My son (aged 6) has a friend who he gets on really well with but sometimes the friend can be quite violent with him. My son either lets it go, or if it really hurts him, he cries (obviously). The friend’s parents don’t say anything, so I try to brush it off too and tell my son not to be too upset, but really I think the parents of the friend should say something to their son about his behaviour. The parents are good friends of ours so I don’t want to fall out with them, but I also want their son to stop hitting our son and being so rough with my son. What do I do?
You’ve summed up one of the trickiest situations to navigate as a parent: discovering that people you like don’t manage their child in a way you like. Life usually works best if you can drop judgement at the door when it comes to other people’s parenting styles. But when the style is no style, and ignores violence and rough behaviour towards your child, then judgement is key. You need a strategy. But if you keep your judging focussed on the situation, rather than towards the people involved, then I think you’re in an excellent starting position to deal with things.
Life usually works best if you can drop judgement at the door when it comes to other people’s parenting styles. But when the style is no style, and ignores violence and rough behaviour towards your child, then judgement is key
Another way of putting it: think of your approach not as a highlighting of their lack of boundaries, but as an appreciation of your own. While it’s clear that something is seriously amiss with this boy’s violent behaviour, it’s not your issue to tackle. Who knows, behind closed doors, your friends may be struggling to cope with it. They might be embarrassed to confront their son in company. Maybe they’re worried. Maybe they’re not. No matter. Your job is not to parent their son, but yours. This takes the pressure off you, really. You don’t have to step into the tangled complexities of their family life, you don’t have to trace the root of this behaviour, or tackle their relationships. It’s their problem.
But their problem is impacting on your family. So focus on your son. What do you want him to learn about dealing with this? One very valid option: you could severely limit his time with the boy. His life, after all, isn’t boot camp: he’s only six. I’m sure he has lots of non-violent friends he can hang out with where he doesn’t have to take deep breaths and summon up courage.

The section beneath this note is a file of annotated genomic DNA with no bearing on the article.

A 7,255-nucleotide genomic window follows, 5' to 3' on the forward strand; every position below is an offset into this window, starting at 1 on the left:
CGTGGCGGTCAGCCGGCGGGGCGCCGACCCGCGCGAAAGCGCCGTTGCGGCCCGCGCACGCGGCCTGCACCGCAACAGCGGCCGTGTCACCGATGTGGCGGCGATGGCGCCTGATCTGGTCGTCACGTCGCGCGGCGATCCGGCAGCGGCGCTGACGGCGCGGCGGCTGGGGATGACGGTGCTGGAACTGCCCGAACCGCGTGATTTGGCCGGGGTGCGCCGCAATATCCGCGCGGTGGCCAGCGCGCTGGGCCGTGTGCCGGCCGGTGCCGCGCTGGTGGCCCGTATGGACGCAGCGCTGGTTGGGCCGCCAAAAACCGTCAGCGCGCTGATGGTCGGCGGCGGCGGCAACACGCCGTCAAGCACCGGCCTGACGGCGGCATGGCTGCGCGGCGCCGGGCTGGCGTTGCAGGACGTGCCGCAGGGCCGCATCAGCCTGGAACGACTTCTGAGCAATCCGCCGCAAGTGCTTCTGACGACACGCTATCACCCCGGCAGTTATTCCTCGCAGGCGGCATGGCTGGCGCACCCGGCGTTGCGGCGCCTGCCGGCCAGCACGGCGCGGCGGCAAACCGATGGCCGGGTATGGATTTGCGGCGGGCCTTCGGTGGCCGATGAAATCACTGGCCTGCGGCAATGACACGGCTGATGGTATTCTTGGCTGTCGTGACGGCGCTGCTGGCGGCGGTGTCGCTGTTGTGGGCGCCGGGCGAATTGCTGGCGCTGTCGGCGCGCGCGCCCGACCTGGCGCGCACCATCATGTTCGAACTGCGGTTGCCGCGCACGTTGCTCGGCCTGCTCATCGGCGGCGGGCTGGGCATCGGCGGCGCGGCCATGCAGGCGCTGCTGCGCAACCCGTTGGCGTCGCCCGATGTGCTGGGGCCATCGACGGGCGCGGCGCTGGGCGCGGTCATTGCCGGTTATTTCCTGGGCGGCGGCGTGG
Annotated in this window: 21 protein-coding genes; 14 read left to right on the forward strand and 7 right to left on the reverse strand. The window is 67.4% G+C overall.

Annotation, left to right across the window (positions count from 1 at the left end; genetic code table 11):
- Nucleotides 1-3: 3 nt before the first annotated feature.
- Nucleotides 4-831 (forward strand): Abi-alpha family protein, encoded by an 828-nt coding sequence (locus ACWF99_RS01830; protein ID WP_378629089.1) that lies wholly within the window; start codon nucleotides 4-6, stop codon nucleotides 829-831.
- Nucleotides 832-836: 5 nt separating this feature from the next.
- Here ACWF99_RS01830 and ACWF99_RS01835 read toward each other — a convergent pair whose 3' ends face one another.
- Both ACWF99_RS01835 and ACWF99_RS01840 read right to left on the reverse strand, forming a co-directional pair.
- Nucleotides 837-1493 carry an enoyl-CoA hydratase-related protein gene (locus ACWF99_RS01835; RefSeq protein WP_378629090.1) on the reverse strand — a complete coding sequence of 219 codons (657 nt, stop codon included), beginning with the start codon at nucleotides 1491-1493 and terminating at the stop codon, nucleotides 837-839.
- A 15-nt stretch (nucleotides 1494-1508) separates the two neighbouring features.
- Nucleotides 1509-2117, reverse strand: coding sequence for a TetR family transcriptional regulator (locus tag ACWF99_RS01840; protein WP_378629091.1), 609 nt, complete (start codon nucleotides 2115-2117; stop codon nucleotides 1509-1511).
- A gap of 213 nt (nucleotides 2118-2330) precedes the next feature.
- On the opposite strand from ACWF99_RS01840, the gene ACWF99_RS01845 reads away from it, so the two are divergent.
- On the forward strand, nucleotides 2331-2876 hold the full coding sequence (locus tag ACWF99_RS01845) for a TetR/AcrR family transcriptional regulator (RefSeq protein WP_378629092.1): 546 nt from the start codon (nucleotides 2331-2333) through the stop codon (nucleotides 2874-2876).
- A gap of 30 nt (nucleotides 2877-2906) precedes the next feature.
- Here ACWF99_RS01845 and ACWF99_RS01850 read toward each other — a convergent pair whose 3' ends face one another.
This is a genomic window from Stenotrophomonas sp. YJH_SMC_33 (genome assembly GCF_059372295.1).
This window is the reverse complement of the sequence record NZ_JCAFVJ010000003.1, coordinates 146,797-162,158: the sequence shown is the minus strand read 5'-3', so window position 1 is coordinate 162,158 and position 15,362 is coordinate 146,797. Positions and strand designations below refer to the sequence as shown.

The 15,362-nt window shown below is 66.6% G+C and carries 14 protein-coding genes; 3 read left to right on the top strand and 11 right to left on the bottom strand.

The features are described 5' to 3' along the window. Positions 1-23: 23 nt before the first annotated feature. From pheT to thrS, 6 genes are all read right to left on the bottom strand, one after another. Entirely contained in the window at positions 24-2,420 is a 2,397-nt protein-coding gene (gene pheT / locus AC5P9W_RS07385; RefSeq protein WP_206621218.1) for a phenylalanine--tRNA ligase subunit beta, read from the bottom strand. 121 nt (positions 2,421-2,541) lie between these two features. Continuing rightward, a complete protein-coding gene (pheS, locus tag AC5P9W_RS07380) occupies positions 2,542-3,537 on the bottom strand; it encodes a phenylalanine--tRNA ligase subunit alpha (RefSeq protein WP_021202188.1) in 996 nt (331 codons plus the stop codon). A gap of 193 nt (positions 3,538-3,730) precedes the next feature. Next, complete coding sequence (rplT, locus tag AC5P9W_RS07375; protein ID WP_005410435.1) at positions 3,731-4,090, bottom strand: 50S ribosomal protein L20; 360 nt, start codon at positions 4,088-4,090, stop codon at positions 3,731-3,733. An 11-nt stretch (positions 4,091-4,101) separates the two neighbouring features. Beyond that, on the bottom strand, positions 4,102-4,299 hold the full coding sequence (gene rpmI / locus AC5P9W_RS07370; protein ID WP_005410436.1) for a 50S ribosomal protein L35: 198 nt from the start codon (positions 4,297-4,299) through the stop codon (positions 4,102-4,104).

Yet, inevitably, because his friend is also someone he enjoys playing with, he will be faced with the chance of rough or violent behaviour. So what tools can you equip him with that will empower him? You know the personality of your child best for this, but from what you write, he seems pretty gentle and chilled out. These are wonderful traits. You could work with them, and do him a great service as he grows, by imbuing them with a very deep core strength, which often has to be practiced to be learned. Gentle, but strong; chilled out, while knowing his own boundaries: those sound like incredible gifts for adulthood.
Core strength starts in situations like this. For instance, tell him that when his friend hits, or is violent, he should put his hand out, in a stop sign, and say (or shout: children love being given permission to shout), “NO!”. If the boy doesn’t listen, tell your son to say “that’s fine”, walk away, and to play with something else by himself until the boy stops. The other child wants to control the situation, but your son does not have to be controlled.
Perhaps a helpful angle of perspective for you is that your friends may not have boundaries on violence, but your family do. In this way, they can feel and observe the direct consequence of bad behaviour, without feeling that you are judging them
I know it’s a lot to ask two six year olds to navigate. And maybe those actions won’t stop the hitting (remember, that’s the job his parents have to tackle), but they will give your son the idea that what is happening is wrong, and he has the power to withdraw his company. If you are present, I would suggest you tell your son that he can sit with you for a bit, so that he feels secure, and knows you’ve got his back. He can run off and play again when the moment is forgotten, at his own pace. I’ve concluded from my own mistakes, that this is better than smoothing over things and making my child head back to play in the lion’s den before they’re ready.
In this way, perhaps a helpful angle of perspective for you is that your friends may not have boundaries on violence, but your family do. In this way, they can feel and observe the direct consequence of bad behaviour, without feeling that you are judging them. And simultaneously, you are showing your son that he doesn’t have to engage with uncomfortable behaviour. He can be confident to play when the boundaries are kept, but also develop the assurance that he is strong enough to walk away when they are not.
We’re talking about a pretty major life skill here, which might take a while to develop, but it will come. I hope things change, and everybody discovers something new. I don’t know about you, but for me, it seems that from having to teach my children these things, I get to learn them too.